MPS Graduation Rate Tops Cumberland County

Millville Public School Graduation Rate Tops Cumberland County
Posted on 04/01/2017
Recently, the New Jersey Department of Education released graduation rates. We were elated to see that our students and staff have continued their upward movement. In 2013, 82 percent of our students graduated. Now, we have reached 90 percent.

We attribute the success to our long-range commitment to being able to answer a few simple questions. First, what do we do when students aren’t learning the desired content? Our RTI Process, or Response to Intervention approach, answers this question. It identifies students early in the learning process by using simple benchmarks; if students are struggling, the staff intervenes. We have amazing teachers who are serving in this capacity across the district as RTI teachers. This investment in helping struggling learners has really started to pay off. We have to be able to help students early when they aren’t quite getting it.

Second, how do we create an environment dedicated to learning and embracing life-long learning? This comes by providing many different interesting learning paths that students can pursue.We are dedicated to helping our students learn how they learn best. We help the students understand that there are multiple ways to be “smart”. We attempt to challenge, engage, and support our students through having exceptional curriculum, teachers and staff. Over the last 7 years we have focused on Classroom Instruction that Works as our instructional model. Classroom Instruction that Works, or CITW, is an instructional model that was created at McRel and is grounded in years of researching teachers. They have determined what great teachers do differently. We developed a process of walkthrough observations to capture information about what is going on in each classroom. This information is then given to teachers and their teams for their use.The data helps teachers make sometimes just subtle changes in their approach, at other times the data may highlight the need for bigger change. Our staff has done an amazing job of embracing the instructional model and dedicating themselves to becoming better. Our focus has been on helping our staff become world class; our thought was student outcomes would follow. It appears this theory was correct.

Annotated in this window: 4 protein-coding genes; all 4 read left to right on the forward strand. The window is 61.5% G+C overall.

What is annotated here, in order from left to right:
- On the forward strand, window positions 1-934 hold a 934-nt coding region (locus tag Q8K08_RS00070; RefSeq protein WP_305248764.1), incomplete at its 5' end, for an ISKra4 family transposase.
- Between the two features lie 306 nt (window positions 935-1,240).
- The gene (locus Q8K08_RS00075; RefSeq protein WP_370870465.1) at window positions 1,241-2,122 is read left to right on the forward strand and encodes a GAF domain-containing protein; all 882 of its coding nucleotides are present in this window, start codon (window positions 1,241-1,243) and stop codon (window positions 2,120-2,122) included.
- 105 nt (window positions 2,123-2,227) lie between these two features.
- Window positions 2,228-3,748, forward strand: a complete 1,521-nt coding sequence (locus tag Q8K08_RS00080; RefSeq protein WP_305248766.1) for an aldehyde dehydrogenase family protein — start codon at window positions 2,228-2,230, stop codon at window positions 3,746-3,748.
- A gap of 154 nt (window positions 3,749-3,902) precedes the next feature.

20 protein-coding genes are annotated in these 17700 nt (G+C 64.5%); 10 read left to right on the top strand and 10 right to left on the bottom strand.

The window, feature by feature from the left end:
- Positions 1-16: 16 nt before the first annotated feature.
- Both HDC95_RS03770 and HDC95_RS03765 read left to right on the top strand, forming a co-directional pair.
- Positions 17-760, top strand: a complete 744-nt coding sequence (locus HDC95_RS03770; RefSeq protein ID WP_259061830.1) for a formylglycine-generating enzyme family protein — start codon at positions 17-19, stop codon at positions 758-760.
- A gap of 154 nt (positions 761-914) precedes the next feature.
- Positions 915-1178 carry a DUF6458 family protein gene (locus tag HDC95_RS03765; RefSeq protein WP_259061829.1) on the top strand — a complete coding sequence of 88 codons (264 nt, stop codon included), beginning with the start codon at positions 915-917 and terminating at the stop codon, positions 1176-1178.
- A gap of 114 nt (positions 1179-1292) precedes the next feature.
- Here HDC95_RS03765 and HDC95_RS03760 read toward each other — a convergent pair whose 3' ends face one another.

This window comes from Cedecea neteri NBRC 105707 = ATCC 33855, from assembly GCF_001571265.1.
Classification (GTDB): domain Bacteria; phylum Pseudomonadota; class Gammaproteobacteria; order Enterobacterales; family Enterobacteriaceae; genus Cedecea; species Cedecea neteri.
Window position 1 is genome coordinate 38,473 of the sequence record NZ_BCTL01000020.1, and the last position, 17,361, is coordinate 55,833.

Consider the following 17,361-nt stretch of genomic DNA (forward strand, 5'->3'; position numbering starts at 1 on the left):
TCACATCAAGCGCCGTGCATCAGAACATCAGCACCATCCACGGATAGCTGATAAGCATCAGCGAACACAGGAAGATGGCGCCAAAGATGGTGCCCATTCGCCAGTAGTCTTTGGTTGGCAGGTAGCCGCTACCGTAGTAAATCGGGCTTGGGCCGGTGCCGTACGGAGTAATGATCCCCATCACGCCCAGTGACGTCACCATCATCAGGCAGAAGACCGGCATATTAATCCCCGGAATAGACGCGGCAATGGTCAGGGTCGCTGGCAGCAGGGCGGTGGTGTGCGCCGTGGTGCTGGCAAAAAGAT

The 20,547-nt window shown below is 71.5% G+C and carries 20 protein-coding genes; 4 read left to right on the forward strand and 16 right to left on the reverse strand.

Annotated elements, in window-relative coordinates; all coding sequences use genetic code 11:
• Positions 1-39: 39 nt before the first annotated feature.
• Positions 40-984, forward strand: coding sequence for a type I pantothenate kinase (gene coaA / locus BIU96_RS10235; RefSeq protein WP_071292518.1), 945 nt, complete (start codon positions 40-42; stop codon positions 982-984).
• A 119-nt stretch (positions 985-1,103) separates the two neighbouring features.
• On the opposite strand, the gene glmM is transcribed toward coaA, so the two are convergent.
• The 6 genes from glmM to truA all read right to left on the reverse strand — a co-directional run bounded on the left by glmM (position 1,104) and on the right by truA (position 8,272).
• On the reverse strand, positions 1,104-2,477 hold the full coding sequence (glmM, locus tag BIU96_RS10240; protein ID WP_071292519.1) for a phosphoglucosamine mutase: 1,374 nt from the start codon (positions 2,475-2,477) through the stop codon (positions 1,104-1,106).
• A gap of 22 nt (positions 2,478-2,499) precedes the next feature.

Third, what can we do differently or better in order to get better results for our students? We adopted the mindset of continuous improvement several years ago. We trained our leadership and teacher leadership teams in using a systems approach to problem solving. In every situation, we attempt to figure out how we can improve in all areas.

There are no silver bullets to improving our public schools. It takes time, dedication, and a commitment to stay the course. Too often in education, we change to the latest promised solution. In Millville, we believe our number one resource is our staff. Instead of chasing new programs we instead focus on creating an environment for teachers and staff members to approach their work in a clinical manner. We encourage innovation and risk-taking.

All too often we get hyper focused on state test results or other standard measures. While state assessments provide information, that is all they provide. I do not believe that state assessments should carry so much weight in determining the quality of a school, student, or teacher. Instead, I believe there are multiple ways for students to demonstrate understanding and growth. Our students in Millville are amazing. They have dreams, hopes, and aspirations that cannot be summarized simply in one state assessment score.

The increased graduation rate is one of the measures that I feel shows the district’s commitment to continuous improvement and growth. We hope that someday 100% of our students will find their path and graduate. What they decide to do after high school is completely up to them. For some, traditional university or college study may be in order. For others, a community college start may be best. And yet for others, pursuing a trade school or other work-readiness program.We simply want all of our students to have options at the end of their high school careers. More importantly, we want them to know how to problem solve and work collaboratively with others. The future is uncertain, what is known is that the world will need employees who can solve complex problems and work well with others.

Congratulations to our students and staff for achieving 90 percent! — Dr. David Gentile Superintendent of the Millville Public School
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